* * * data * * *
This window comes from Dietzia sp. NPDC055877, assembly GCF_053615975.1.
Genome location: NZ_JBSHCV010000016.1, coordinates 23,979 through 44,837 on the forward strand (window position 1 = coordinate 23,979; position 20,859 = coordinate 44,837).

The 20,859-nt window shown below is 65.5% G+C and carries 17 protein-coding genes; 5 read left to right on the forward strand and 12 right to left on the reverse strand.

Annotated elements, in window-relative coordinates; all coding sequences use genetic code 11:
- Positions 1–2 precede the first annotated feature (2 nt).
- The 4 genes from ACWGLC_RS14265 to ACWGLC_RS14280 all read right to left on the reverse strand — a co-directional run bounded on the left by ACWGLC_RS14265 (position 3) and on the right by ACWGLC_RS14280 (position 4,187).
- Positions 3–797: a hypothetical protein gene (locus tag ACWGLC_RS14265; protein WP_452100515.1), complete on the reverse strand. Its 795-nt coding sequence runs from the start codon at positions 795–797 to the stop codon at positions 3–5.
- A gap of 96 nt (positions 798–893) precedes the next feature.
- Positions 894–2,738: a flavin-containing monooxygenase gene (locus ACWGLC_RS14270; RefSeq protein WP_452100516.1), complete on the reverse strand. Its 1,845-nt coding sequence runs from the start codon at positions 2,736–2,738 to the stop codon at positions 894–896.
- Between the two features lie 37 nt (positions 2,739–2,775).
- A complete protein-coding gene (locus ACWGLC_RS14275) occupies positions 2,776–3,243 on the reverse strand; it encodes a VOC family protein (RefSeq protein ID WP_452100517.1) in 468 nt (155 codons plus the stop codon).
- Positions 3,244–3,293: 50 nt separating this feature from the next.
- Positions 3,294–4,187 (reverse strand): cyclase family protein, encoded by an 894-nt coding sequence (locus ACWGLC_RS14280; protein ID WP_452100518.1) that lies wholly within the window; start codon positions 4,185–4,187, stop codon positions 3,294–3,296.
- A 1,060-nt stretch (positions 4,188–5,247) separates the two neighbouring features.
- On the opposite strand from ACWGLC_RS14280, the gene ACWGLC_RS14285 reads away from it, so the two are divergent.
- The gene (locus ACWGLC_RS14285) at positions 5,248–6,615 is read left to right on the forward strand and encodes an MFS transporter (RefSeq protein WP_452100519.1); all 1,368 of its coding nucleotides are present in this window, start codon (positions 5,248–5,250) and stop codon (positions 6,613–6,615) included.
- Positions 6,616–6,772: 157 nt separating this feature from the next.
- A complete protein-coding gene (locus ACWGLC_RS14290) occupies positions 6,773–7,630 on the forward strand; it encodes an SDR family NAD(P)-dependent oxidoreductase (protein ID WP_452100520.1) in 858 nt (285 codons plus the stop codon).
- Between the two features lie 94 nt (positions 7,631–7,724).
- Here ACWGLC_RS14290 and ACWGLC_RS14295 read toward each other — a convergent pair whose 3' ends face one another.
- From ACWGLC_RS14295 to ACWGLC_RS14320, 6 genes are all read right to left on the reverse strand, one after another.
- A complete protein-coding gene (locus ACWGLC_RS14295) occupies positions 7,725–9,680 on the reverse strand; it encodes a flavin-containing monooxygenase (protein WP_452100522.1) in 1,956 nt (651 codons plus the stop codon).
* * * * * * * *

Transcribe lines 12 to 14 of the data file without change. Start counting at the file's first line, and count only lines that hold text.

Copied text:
- Positions 3,244–3,293: 50 nt separating this feature from the next.
- Positions 3,294–4,187 (reverse strand): cyclase family protein, encoded by an 894-nt coding sequence (locus ACWGLC_RS14280; protein ID WP_452100518.1) that lies wholly within the window; start codon positions 4,185–4,187, stop codon positions 3,294–3,296.
- A 1,060-nt stretch (positions 4,188–5,247) separates the two neighbouring features.